Originally discovered by some bright spark at Alibaba, the vulnerability was reported to the Apache Software Foundation on December 9th, who gave it a CVSS rating of 10, the highest possible score. Dubbed “Log4Shell”, and christened with an awe-inspiring MS Paint logo, the vulnerability has been described as “the single biggest, most critical vulnerability of the last decade”, due to the library’s widespread usage.
In another series of platform outages, AWS has this morning been experiencing downtime. The issues have been reported to affect sites including Facebook, Amazon, McDonalds, and several gaming platforms, according to Downdetector:
Nextcloud is sending their congratulations to the German government for adopting measures to increase the use of open-source software in public IT projects, with “an eye towards Digital Sovereignty of the German government”:
According to Internet monitoring sites Pingdom and Downdetector, multiple major websites have been experiencing outages today, apparently as a result of a Google Cloud outage. According to Internet tracking website NetBlocks, the outage is:
After posting a record profit of $1.321 billion dollars back in August, ASB has decided to sign on with Microsoft as an anchor tenant for their yet-to-be-completed Auckland datacenter. This follows ACC signing up last month as part of an all-of-government agreement between Microsoft and the Department of Internal Affairs.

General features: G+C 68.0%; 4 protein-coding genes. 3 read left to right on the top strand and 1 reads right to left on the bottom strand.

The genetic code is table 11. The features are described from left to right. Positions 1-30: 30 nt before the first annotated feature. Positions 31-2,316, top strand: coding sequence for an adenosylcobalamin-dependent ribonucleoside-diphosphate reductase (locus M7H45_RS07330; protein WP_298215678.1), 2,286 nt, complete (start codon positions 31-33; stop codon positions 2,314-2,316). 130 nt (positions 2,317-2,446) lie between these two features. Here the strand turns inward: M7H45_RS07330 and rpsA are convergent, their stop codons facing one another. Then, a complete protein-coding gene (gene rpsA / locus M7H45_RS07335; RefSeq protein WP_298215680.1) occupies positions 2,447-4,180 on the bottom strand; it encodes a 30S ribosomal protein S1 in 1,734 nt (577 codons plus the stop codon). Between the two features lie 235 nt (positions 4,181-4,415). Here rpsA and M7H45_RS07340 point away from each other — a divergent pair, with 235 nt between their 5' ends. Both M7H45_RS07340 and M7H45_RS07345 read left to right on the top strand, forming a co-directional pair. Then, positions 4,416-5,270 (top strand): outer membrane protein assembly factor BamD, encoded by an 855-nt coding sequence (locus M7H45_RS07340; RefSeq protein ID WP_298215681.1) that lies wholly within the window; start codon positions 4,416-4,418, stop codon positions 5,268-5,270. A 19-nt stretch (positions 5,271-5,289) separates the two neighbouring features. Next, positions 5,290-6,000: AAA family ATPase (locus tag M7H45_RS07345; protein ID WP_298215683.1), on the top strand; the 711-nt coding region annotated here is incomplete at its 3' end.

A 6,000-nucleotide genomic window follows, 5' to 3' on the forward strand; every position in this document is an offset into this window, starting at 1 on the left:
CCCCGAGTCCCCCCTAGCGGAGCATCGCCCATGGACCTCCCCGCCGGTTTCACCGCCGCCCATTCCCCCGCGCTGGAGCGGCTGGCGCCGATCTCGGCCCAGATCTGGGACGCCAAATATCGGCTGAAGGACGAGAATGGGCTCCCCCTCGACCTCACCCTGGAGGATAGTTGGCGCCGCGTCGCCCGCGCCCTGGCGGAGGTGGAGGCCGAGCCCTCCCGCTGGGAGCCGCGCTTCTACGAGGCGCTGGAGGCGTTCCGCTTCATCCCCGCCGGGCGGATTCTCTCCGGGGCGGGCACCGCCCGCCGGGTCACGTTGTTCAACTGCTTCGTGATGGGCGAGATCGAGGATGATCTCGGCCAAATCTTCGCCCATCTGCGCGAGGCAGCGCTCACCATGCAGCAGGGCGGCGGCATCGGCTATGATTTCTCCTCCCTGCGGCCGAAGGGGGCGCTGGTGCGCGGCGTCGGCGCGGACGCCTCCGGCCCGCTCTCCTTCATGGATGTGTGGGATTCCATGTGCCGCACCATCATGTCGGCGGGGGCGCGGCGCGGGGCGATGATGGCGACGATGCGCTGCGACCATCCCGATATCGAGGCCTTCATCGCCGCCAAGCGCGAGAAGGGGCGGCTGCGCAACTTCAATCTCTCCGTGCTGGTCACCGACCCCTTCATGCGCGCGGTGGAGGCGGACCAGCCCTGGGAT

Major social media services are suffering outages today, further highlighting the importance of decentralised services. It’ll likely be a while before anyone figures out exactly Whatsappened, but security researcher Brian Krebs seems to think the following:
Amazon have announced they’ll be joining Microsoft in the New Zealand market, which above all else, means we’re going to have to put up with two marketing departments trying to compete with each other for the cleverest use of “long white cloud” in their advertising campaigns. We’ll all be looking forward to that.
If you’ve been having trouble accessing services like KiwiBank and NZ Post recently, the latest announcement by CERT NZ may shed some light on the matter. While still pretty scarce ondetail, it sounds like there is a DDoS attack underway targeting several NZ organisations.
ThinLinc 4.13.0 has been released after nearly 8 months of development. According to the release notes the re are 120+ enhancements and fixes, but the big news is support for Python 3. That makes this release very much worth updating to, since Python 2 is no longer receiving security updates and will likely be removed from most distributions in short order.